The study noted that the practice “offers no protection against postpartum depression, reduces post-delivery pain, boosts energy, helps with lactation, promotes skin elasticity, enhances maternal bonding, or replenishes iron in the body”.

Contrary to beliefs of health benefits associated with placentophagy, the practice poses harmful risks, says Dr. Jen Gunter, an obstetrician and gynecologist. “Placentas are often colonized with bacteria. Many are infected. As a general rule, it’s best not to eat something that is potentially teeming with bacteria, many of which may be pathogenic, meaning they can cause disease,” she said.

Following a reported case of neonatal sepsis linked to maternal handling or ingestion of encapsulated placenta contaminated with the bacteria group B streptococcus, the US Centers for Disease Control and Prevention caution people against the intake of placenta capsules, as they may contain infectious pathogens. 

“Placentophagy is potentially harmful with no documented benefit, counseling women should be directive: physicians should discourage this practice.” It adds that “in response to a woman who expresses an interest in placentophagy, physicians should inform her about the reported risks and the absence of clinical benefits associated with the ingestion.” 

Dr. Jerry Agim, a gynaecologist at the National Hospital, Abuja, who spoke to Dubawa, said there was a possibility of the presence of protein contents in placenta, but held that it was not safe for consumption. 

He said: “Just like other animal’s flesh, the placenta will provide protein when eaten, just as people eat meat, blood and bones of animals which are sources of protein and calcium. 

“But one can also get infected too from ingesting animal flesh or fluid. Why will one leave other protein sources and settle for a placenta? That’s cannibalism.”

Dr. Ajim also rejected claims that placenta consumption reduces stress, improves brain function, skin beauty, hair growth and other benefits professed by persons who indulge in the practice.

“Of all the hormones produced by the placenta, there is no one with an antidepressant effect that I know of. Even if there’s one, cooking the placenta will destroy it. You know once the placenta is cooked, the proteins, enzymes and hormones are no longer functional, so how will it help with skin?” he said.

“So you see, it’s in their head. Their belief is playing a trick on them, which is very possible what one’s beliefs can do to them.”

He adds that “the natural estrogen and progesterone from the placenta is metabolised and inactivated in the liver. So if the estrogen escapes being totally destroyed by heat, the liver will finish them off”.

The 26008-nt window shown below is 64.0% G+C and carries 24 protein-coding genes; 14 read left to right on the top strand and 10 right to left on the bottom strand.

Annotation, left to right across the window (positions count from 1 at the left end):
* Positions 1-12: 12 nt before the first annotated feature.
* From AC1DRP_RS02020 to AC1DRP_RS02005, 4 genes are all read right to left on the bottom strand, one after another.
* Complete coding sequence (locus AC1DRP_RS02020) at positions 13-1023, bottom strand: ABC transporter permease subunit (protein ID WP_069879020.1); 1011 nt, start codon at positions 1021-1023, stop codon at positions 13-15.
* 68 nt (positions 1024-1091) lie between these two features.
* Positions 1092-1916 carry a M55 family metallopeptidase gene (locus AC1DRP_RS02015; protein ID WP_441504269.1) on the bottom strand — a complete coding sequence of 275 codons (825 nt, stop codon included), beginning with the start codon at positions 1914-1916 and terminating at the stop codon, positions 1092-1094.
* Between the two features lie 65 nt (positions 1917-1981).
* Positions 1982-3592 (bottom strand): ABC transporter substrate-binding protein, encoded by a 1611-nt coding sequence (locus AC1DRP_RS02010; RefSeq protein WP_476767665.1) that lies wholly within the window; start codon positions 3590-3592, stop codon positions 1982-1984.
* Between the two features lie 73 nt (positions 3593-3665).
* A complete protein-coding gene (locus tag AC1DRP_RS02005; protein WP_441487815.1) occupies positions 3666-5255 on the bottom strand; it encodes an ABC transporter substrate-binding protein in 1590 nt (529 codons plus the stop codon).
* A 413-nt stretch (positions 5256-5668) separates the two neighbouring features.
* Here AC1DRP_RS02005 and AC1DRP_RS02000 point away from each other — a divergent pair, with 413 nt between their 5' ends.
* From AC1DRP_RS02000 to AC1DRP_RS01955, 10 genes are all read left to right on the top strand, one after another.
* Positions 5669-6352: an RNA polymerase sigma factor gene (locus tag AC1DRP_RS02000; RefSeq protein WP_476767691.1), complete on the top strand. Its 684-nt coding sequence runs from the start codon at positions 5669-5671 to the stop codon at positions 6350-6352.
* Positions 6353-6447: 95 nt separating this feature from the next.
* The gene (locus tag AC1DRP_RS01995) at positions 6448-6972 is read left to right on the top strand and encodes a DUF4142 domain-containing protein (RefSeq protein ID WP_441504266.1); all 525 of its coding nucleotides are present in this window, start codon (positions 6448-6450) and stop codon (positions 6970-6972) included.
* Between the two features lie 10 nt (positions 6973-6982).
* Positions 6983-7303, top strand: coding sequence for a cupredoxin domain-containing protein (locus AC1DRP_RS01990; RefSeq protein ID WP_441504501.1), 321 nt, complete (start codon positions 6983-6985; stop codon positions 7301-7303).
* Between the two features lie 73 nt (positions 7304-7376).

“Any medication taken orally passes through the liver and is metabolised by it in a process called first pass metabolism. So, not all the dosage taken will get to the blood for action. Also, the activities of some chemicals, medications are stopped by degradation of these substances in the liver,” he said.

Medical Uses of Placenta

Away from ingestion and other forms of placental consumption, Dubawa found that the placenta plays a unique role in clinical research. In countries like the United State of America, placenta donated by mothers are collected and stored for the purpose of surgery and medical research in regenerative medicine.

In severe medical conditions requiring the replacement of the patient’s blood and immune system, hematopoietic stem cells collected from placenta blood are used in the transplants. This has also been effective in clinical trials for neurologic conditions that occur in young children, such as cerebral palsy and autism. 

The placenta also possesses healing properties and has been used in ophthalmic procedures. Eye surgeons employ the use of the human placenta in procedures to repair damaged eyes. After delivery, the placenta is harvested to collect the amniotic membrane (or amnion) which is the inner layer of the placenta. Amnion can assist in ophthalmic surgeries, including the treatment of various eye wounds such as burns and infectious diseases.

Dr. Charlotte Wedge, the chief of ophthalmology at Toronto East General Hospital in Canada, says amnion acts much like a skin graft – healing wounds faster, with less scarring.

“It has qualities that quiet inflammation. It represses new vessels from growing and causing inflammation and scarring,” she said.

Researchers at Yonsei University in South Korea have also found that human placental extract (HPE) had the power to heal skin wounds, such as burns, ulcers and skin imperfections. Direct applications of these placental extracts not only promoted wound healing but also accelerated the process.

Conclusion

There are multiple claims that eating the placenta has health benefits, but research has shown that there is no evidence to support these claims. Instead, health experts and clinical researchers say placenta consumption could be dangerous and warn about the potential risks, owing to its bacterial and toxin constituents.

Despite these ills, Dubawa found that placenta also has important medical uses. It plays a unique role in healing surgeries and is contributing to giant strides in regenerative medicine and clinical research.